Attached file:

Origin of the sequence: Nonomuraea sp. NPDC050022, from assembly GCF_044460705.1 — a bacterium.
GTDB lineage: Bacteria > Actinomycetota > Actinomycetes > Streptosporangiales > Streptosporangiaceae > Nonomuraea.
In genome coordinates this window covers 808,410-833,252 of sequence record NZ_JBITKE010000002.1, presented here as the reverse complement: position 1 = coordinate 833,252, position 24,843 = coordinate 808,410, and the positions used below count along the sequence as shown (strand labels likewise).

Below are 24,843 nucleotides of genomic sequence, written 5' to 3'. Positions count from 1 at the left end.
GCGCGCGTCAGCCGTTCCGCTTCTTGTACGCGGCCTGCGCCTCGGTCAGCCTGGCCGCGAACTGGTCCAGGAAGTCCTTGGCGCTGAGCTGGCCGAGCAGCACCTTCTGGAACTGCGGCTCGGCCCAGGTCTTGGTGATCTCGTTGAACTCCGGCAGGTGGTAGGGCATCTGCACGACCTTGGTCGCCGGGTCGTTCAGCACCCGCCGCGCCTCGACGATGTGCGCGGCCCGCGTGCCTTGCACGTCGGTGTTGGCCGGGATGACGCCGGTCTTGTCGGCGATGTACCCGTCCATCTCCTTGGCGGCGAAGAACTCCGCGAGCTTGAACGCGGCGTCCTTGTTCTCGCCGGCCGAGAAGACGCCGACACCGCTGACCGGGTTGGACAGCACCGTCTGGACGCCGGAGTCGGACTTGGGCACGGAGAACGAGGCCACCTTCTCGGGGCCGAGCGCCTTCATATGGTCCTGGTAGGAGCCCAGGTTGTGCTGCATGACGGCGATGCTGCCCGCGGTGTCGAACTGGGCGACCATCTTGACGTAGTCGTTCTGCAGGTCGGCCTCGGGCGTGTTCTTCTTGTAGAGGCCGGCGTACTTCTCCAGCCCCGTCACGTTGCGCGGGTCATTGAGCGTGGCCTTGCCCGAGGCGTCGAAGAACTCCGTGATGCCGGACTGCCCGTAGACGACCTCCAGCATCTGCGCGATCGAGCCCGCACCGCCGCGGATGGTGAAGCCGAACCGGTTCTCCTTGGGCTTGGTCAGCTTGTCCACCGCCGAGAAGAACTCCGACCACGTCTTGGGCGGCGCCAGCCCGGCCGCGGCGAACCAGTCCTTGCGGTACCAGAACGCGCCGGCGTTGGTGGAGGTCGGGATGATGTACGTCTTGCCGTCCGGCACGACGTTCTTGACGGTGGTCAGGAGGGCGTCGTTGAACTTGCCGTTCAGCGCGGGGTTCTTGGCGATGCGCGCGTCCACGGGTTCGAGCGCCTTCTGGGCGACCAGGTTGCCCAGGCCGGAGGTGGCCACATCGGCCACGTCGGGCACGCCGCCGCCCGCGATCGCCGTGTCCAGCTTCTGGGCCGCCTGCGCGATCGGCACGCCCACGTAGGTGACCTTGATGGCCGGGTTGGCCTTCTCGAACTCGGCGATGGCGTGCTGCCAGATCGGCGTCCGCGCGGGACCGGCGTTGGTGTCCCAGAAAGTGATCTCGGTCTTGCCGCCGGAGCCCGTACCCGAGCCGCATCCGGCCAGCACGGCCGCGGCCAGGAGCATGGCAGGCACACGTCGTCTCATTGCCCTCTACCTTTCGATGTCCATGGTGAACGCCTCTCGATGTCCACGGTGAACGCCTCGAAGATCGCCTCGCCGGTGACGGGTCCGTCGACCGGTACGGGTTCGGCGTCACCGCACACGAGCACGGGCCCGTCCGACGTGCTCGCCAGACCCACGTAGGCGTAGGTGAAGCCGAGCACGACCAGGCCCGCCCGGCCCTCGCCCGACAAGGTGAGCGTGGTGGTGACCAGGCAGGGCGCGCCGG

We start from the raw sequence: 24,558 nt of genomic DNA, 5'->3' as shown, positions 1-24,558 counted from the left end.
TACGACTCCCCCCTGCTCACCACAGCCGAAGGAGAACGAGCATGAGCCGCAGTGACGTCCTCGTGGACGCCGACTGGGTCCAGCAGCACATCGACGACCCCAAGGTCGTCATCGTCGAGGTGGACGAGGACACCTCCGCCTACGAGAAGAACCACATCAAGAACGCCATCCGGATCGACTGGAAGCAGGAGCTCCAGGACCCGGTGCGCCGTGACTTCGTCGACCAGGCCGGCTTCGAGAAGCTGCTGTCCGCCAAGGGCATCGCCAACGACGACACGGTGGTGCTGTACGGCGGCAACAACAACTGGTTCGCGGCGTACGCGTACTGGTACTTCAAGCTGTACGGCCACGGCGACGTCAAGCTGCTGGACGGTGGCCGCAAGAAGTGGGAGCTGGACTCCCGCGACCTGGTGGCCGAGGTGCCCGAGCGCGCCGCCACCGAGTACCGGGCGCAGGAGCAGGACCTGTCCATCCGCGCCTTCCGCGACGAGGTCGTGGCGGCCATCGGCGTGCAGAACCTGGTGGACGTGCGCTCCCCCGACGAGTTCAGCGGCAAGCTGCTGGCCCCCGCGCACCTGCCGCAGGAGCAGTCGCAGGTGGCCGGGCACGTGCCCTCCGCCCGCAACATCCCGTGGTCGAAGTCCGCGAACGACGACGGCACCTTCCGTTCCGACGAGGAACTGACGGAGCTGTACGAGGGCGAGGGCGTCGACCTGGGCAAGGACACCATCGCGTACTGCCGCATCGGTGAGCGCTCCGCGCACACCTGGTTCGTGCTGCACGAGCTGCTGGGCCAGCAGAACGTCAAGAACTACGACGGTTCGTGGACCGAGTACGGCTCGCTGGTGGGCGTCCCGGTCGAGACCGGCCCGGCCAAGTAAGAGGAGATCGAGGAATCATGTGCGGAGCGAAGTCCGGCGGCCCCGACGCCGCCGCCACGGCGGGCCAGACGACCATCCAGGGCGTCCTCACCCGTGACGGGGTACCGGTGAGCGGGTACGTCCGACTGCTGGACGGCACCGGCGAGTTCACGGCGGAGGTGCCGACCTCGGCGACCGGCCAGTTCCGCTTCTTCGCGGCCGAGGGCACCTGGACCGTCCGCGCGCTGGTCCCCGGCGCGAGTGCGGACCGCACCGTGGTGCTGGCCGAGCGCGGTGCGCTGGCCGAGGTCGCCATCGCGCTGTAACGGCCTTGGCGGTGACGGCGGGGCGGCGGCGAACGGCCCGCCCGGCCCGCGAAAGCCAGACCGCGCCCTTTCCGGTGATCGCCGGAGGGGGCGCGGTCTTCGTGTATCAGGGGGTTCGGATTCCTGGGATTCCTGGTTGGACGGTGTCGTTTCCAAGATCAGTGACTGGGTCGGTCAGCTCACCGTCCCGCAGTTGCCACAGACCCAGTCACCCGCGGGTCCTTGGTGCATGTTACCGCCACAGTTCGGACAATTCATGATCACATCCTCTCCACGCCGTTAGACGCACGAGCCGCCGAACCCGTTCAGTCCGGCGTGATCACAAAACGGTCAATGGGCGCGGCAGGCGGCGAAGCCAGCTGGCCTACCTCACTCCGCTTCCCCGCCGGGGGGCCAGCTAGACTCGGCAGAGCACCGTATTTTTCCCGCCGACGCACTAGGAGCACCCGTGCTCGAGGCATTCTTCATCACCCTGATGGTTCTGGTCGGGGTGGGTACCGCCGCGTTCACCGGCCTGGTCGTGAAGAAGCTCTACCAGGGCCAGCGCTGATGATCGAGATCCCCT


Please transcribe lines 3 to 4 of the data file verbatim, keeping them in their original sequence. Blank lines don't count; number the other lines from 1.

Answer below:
In genome coordinates this window covers 808,410-833,252 of sequence record NZ_JBITKE010000002.1, presented here as the reverse complement: position 1 = coordinate 833,252, position 24,843 = coordinate 808,410, and the positions used below count along the sequence as shown (strand labels likewise).

Below are 24,843 nucleotides of genomic sequence, written 5' to 3'. Positions count from 1 at the left end.